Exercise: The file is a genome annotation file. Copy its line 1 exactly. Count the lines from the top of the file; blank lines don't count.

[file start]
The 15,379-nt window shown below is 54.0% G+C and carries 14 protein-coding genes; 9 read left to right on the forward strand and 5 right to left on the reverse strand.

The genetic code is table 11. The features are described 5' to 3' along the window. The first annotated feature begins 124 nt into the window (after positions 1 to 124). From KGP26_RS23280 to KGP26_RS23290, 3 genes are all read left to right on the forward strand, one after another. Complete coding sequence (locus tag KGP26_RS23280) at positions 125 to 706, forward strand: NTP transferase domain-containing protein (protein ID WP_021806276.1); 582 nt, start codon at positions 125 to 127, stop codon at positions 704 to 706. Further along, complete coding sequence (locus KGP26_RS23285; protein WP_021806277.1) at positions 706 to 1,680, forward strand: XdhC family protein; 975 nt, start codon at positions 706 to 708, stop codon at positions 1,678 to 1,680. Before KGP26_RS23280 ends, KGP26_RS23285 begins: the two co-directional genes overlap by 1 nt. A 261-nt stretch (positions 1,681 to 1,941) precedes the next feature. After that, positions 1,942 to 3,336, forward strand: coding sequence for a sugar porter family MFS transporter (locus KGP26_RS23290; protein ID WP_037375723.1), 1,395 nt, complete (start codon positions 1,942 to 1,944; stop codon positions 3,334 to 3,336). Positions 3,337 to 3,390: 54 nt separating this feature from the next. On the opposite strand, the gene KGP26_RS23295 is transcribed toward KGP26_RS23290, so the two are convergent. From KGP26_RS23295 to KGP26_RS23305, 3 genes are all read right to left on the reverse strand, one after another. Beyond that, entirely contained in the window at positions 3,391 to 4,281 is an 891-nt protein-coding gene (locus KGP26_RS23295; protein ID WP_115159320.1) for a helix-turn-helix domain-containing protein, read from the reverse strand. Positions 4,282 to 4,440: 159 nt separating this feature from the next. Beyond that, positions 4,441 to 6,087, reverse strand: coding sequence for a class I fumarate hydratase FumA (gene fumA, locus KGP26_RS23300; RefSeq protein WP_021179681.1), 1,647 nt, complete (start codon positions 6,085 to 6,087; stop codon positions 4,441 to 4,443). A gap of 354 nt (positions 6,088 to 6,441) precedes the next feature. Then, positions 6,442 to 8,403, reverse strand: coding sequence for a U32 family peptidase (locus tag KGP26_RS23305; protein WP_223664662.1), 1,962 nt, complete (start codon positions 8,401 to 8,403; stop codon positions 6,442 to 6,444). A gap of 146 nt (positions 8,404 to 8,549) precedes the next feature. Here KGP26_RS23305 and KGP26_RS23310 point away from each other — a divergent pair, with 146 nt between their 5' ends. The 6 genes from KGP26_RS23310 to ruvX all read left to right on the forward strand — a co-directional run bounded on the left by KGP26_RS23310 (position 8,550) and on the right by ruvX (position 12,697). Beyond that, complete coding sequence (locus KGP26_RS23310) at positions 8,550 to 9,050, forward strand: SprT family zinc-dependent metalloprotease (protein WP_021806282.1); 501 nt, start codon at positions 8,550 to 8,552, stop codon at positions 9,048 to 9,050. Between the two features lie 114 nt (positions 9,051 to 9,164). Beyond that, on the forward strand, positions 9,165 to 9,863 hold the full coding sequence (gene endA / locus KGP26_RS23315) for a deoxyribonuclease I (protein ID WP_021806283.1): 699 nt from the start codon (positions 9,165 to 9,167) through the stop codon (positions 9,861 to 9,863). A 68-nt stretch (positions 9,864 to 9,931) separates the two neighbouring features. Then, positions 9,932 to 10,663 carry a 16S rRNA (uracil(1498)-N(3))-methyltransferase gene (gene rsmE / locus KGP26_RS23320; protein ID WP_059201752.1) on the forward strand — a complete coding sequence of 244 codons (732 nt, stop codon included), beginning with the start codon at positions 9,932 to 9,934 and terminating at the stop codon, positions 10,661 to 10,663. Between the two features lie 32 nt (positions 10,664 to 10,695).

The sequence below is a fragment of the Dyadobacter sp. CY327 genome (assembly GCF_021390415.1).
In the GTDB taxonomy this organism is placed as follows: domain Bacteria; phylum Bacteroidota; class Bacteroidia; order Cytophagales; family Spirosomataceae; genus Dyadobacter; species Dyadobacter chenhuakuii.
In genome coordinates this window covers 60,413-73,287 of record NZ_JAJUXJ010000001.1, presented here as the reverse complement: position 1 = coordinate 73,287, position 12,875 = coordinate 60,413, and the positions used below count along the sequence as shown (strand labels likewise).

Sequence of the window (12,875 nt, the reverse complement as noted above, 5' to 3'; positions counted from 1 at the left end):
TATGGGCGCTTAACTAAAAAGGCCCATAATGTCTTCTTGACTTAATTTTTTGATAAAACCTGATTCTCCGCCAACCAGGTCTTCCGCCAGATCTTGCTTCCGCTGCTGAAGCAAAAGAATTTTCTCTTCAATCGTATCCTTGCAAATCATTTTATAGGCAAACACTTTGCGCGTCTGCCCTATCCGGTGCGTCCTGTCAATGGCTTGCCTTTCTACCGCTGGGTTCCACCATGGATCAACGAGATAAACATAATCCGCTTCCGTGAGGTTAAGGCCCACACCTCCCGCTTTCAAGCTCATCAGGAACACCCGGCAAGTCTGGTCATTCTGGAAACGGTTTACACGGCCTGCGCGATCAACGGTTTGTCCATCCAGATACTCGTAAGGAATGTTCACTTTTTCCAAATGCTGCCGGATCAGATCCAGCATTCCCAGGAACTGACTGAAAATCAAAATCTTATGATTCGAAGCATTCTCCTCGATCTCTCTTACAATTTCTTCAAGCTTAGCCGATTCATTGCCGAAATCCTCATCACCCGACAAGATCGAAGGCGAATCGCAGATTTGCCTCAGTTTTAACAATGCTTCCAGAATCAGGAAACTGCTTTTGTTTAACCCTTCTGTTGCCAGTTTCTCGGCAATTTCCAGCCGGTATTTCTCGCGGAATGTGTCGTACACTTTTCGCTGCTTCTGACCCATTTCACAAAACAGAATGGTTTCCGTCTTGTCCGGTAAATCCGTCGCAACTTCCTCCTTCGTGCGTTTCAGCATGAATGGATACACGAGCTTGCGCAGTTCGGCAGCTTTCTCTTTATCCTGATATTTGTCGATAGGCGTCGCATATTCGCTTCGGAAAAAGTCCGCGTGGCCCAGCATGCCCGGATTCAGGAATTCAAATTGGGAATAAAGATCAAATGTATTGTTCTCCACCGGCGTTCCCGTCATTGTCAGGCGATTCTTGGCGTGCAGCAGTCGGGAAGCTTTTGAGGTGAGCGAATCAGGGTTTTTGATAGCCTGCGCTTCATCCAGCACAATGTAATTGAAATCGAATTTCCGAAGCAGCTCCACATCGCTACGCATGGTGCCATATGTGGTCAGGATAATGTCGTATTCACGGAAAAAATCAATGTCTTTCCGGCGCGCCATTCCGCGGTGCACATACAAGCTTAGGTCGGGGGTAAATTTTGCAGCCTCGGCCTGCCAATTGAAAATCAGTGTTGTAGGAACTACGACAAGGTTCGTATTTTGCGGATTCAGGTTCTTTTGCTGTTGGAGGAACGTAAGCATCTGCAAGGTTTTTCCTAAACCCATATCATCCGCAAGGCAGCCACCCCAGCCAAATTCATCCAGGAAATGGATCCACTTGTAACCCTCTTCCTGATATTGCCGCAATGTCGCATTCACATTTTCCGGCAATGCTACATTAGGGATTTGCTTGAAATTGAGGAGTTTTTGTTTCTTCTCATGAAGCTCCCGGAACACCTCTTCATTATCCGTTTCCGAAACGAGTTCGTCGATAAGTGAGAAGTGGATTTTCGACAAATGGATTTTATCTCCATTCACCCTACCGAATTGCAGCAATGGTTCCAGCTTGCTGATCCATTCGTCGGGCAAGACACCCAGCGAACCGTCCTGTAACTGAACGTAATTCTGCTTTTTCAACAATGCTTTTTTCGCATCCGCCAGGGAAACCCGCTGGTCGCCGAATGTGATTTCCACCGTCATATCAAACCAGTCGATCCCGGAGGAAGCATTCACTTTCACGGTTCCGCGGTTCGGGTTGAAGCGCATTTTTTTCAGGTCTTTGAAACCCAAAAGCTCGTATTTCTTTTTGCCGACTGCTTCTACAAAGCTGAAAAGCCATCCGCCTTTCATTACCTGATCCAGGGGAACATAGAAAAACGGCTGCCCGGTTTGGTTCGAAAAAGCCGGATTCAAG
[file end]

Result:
The 15,379-nt window shown below is 54.0% G+C and carries 14 protein-coding genes; 9 read left to right on the forward strand and 5 right to left on the reverse strand.